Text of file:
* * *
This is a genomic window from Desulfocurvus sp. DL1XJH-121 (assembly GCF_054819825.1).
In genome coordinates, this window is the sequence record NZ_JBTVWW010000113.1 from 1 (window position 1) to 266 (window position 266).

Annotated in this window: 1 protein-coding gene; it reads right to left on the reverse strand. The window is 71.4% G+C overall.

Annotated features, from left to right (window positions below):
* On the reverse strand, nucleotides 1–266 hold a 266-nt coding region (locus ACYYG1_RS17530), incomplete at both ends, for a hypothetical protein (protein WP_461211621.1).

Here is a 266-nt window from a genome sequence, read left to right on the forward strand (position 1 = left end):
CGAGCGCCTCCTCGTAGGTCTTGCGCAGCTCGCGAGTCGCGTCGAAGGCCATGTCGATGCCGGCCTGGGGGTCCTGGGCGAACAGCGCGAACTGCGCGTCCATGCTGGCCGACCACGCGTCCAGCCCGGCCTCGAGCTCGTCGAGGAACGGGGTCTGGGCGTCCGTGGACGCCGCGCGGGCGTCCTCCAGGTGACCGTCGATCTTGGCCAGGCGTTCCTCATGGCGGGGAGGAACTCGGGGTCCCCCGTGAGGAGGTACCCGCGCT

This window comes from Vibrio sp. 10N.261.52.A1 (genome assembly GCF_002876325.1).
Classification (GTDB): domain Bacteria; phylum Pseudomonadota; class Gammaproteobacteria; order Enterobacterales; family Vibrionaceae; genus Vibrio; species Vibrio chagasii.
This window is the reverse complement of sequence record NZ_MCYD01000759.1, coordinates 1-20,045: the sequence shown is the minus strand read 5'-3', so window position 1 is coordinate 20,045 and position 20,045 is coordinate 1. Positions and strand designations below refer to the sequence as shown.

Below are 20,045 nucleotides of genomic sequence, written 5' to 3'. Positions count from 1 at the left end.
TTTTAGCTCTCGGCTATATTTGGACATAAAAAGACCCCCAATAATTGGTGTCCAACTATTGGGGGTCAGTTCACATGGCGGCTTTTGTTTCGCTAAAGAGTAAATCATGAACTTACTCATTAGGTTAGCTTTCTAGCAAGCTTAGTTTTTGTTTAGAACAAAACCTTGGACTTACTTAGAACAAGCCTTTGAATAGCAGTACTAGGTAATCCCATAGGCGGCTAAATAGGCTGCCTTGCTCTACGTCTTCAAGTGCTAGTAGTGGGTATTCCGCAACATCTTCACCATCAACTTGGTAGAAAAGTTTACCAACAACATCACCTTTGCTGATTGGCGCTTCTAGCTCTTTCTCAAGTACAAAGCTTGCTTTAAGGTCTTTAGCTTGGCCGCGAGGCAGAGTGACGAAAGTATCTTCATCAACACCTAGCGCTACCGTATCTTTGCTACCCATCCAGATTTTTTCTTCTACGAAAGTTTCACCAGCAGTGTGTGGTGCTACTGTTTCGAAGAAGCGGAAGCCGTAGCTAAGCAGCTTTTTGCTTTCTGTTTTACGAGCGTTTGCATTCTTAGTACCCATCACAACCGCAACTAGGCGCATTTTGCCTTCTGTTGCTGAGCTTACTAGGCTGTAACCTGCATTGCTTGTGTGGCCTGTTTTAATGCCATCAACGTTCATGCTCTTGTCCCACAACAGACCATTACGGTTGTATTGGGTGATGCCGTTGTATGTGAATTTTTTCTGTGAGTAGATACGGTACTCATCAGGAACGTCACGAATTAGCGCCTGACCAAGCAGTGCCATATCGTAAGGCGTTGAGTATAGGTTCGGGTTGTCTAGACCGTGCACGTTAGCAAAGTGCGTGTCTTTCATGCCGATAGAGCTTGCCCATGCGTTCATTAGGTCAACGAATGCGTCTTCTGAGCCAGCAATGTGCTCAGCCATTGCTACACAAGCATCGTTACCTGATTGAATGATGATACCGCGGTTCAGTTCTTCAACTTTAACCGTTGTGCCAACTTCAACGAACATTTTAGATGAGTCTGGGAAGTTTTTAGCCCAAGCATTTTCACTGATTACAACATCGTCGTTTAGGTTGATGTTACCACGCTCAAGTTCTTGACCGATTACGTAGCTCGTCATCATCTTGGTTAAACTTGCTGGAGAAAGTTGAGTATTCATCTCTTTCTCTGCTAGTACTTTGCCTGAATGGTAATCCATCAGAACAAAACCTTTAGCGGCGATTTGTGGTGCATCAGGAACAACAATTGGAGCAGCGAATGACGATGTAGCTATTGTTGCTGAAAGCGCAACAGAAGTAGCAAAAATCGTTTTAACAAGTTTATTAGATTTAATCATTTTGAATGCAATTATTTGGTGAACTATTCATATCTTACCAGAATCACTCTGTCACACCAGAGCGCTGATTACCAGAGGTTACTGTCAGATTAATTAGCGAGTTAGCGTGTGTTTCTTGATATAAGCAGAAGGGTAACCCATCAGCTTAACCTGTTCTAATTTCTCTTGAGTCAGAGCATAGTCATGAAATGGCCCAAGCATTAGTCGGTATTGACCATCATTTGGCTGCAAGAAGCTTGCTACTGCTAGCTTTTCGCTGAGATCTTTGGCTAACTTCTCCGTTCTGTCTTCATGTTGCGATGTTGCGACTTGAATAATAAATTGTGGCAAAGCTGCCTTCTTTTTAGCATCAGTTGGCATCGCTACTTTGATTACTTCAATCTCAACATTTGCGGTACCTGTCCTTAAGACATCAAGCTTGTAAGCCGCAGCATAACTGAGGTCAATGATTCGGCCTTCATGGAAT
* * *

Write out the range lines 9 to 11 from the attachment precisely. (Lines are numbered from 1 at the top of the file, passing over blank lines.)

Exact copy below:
Classification (GTDB): domain Bacteria; phylum Pseudomonadota; class Gammaproteobacteria; order Enterobacterales; family Vibrionaceae; genus Vibrio; species Vibrio chagasii.
This window is the reverse complement of sequence record NZ_MCYD01000759.1, coordinates 1-20,045: the sequence shown is the minus strand read 5'-3', so window position 1 is coordinate 20,045 and position 20,045 is coordinate 1. Positions and strand designations below refer to the sequence as shown.

Below are 20,045 nucleotides of genomic sequence, written 5' to 3'. Positions count from 1 at the left end.